The 2018 Ford Fiesta bears the brunt of The Car Connection’s objective ratings. Small cars just don’t fare as well in categories like comfort and safety, by nature. Even in fuel economy, the smallest cars often lose out to larger cars with better aerodynamics.
That said, we don’t find it difficult to find a Fiesta we like. Skip over most of the S and SE sedans and hatchbacks, even the pricey Titanium. Stick with the manual-shift 3-cylinder if your life needs less gas station in it. If it’s a real party you have in mind, it’s tough to turn down the inviting Ford Fiesta ST.
As a family of cars, we give the 2018 Fiesta a 4.3 out of 10. (Read more about how we rate cars.)
Review continues below
p dir=”ltr”>Spunky sheet metal keeps the Fiesta interesting to look at, eight model years down the road. The Fiesta sedan has a narrow, tall stance that doesn’t work nearly as well as the hatchback, with its sweeping roofline and pert, upkicked tail. It goes full boy-racer in the Fiesta ST, and we approve. Inside, the Fiesta’s cockpit excited us back when it was new, but always has confused us with myriad buttons tucked into inconvenient places.
The Fiesta starts its powertrain march with a 120-horsepower 4-cylinder and a 5-speed manual. It doesn’t mind being wrung out, and accelerates well within modern limits since it only weighs 2,600 pounds. You’ll want to avoid the dual-clutch automatic and its jerky shift action. We think more of the turbo-3 that boosts gas mileage and adds 3 hp to the mix. The 3-cylinder loves being driven hard through is manual transmission, and can turn in gas mileage better than 40 mpg.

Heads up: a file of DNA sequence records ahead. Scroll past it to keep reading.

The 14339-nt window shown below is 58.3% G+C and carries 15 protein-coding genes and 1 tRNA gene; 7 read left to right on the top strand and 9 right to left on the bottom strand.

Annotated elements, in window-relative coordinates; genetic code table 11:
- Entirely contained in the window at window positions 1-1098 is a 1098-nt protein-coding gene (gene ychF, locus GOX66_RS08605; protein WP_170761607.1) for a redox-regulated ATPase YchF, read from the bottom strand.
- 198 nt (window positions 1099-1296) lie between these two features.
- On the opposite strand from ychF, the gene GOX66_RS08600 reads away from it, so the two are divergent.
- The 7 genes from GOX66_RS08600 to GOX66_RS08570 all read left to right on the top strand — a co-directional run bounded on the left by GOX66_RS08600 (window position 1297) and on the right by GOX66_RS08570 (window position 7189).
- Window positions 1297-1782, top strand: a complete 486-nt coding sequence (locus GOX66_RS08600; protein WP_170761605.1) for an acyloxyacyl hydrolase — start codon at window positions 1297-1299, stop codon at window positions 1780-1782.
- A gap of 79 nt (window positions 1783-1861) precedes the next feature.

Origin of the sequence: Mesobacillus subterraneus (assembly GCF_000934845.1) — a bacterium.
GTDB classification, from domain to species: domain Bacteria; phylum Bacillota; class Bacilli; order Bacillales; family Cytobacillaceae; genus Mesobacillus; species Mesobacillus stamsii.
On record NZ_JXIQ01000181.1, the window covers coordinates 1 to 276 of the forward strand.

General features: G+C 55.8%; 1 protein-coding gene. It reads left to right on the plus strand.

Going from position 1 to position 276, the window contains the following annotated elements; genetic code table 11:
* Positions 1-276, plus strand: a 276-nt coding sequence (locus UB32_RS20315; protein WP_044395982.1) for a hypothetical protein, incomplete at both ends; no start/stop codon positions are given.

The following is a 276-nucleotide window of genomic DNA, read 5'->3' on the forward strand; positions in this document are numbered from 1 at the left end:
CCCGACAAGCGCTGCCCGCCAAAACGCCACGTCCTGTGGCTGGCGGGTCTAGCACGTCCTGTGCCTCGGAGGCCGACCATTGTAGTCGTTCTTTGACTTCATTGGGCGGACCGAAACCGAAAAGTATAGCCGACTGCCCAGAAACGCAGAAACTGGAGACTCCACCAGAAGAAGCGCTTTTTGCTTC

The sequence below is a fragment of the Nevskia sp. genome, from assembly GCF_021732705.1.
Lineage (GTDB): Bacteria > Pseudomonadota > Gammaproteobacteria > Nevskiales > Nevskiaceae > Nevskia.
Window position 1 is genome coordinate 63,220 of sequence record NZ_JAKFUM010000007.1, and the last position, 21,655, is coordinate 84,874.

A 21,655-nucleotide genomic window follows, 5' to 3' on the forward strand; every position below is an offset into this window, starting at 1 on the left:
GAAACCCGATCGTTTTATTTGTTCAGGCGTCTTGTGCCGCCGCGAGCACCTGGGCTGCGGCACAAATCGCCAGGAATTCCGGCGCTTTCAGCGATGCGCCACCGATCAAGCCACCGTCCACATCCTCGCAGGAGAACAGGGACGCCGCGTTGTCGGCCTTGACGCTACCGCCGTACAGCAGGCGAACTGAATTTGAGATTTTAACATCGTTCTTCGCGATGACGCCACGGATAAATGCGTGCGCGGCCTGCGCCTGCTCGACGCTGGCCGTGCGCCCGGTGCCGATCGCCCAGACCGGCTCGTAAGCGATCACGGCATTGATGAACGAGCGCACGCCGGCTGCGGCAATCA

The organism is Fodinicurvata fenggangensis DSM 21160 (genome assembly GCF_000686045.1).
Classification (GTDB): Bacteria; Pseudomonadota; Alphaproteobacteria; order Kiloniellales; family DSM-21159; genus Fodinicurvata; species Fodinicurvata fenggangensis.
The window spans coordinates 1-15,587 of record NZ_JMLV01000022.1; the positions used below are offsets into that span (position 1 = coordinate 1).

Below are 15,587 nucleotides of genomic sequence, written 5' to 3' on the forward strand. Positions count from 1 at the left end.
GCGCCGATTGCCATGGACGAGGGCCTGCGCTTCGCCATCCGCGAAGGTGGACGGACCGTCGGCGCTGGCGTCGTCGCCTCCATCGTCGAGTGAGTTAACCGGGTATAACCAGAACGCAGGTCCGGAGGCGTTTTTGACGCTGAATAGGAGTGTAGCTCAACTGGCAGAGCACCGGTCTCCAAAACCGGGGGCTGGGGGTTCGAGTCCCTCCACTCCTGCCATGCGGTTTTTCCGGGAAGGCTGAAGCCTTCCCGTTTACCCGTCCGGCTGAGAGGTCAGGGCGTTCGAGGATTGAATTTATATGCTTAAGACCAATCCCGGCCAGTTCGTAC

Our heart belongs to the Fiesta ST, though. With its 197-hp turbo-4, lowered suspension, fast steering, performance tires, and 6-speed manual, it’s a kink-loving lawn dart for the drone era.
One major drawback is the Fiesta doesn’t offer much room for humans. In front the base seats simulate the TGIFriday’s bar-lunch experience without the loaded potato skins. The Recaros on the ST? We’ll take those, thanks. In any trim level, on either body style, the Fiesta’s rear seats are miserably small, and even the hatchback’s cargo area undersizes, and underwhelms.
Low crash-test scores aren’t mitigated much by the newly standard rearview camera. Ford fits most Fiestas with power features and USB ports and Bluetooth with audio streaming, but the base cars people win on “The Price Is Right” have steelies and manual windows. At the expensive end of the Fiesta range, there’s Sony audio and ambient lighting, and touchscreen infotainment with navigation.
Note: Ford may discontinue the Fiesta from its U.S. lineup when it introduces a new Ecosport crossover in 2018.